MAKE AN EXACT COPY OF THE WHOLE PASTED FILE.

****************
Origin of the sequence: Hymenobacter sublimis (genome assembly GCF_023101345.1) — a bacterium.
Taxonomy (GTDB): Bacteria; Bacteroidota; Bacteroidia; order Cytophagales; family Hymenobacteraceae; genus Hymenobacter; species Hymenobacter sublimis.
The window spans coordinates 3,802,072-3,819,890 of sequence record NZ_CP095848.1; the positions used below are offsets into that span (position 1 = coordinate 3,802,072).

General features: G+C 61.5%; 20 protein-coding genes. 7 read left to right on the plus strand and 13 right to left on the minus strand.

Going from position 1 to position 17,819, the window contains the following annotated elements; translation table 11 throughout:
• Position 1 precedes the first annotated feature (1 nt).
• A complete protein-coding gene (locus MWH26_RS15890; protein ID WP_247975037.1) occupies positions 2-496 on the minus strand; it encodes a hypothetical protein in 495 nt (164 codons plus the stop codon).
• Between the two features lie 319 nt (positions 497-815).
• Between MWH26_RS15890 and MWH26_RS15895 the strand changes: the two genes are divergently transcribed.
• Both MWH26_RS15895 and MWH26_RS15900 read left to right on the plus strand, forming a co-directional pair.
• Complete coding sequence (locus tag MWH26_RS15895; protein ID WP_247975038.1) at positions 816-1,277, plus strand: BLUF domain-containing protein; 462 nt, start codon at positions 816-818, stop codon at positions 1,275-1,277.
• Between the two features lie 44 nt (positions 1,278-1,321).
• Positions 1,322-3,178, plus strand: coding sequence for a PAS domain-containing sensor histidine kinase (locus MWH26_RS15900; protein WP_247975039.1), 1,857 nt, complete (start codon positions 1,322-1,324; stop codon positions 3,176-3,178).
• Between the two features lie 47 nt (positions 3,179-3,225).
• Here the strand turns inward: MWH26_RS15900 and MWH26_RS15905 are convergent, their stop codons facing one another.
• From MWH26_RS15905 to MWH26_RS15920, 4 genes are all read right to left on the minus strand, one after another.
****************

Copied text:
Origin of the sequence: Hymenobacter sublimis (genome assembly GCF_023101345.1) — a bacterium.
Taxonomy (GTDB): Bacteria; Bacteroidota; Bacteroidia; order Cytophagales; family Hymenobacteraceae; genus Hymenobacter; species Hymenobacter sublimis.
The window spans coordinates 3,802,072-3,819,890 of sequence record NZ_CP095848.1; the positions used below are offsets into that span (position 1 = coordinate 3,802,072).

General features: G+C 61.5%; 20 protein-coding genes. 7 read left to right on the plus strand and 13 right to left on the minus strand.

Going from position 1 to position 17,819, the window contains the following annotated elements; translation table 11 throughout:
• Position 1 precedes the first annotated feature (1 nt).
• A complete protein-coding gene (locus MWH26_RS15890; protein ID WP_247975037.1) occupies positions 2-496 on the minus strand; it encodes a hypothetical protein in 495 nt (164 codons plus the stop codon).
• Between the two features lie 319 nt (positions 497-815).
• Between MWH26_RS15890 and MWH26_RS15895 the strand changes: the two genes are divergently transcribed.
• Both MWH26_RS15895 and MWH26_RS15900 read left to right on the plus strand, forming a co-directional pair.
• Complete coding sequence (locus tag MWH26_RS15895; protein ID WP_247975038.1) at positions 816-1,277, plus strand: BLUF domain-containing protein; 462 nt, start codon at positions 816-818, stop codon at positions 1,275-1,277.
• Between the two features lie 44 nt (positions 1,278-1,321).
• Positions 1,322-3,178, plus strand: coding sequence for a PAS domain-containing sensor histidine kinase (locus MWH26_RS15900; protein WP_247975039.1), 1,857 nt, complete (start codon positions 1,322-1,324; stop codon positions 3,176-3,178).
• Between the two features lie 47 nt (positions 3,179-3,225).
• Here the strand turns inward: MWH26_RS15900 and MWH26_RS15905 are convergent, their stop codons facing one another.
• From MWH26_RS15905 to MWH26_RS15920, 4 genes are all read right to left on the minus strand, one after another.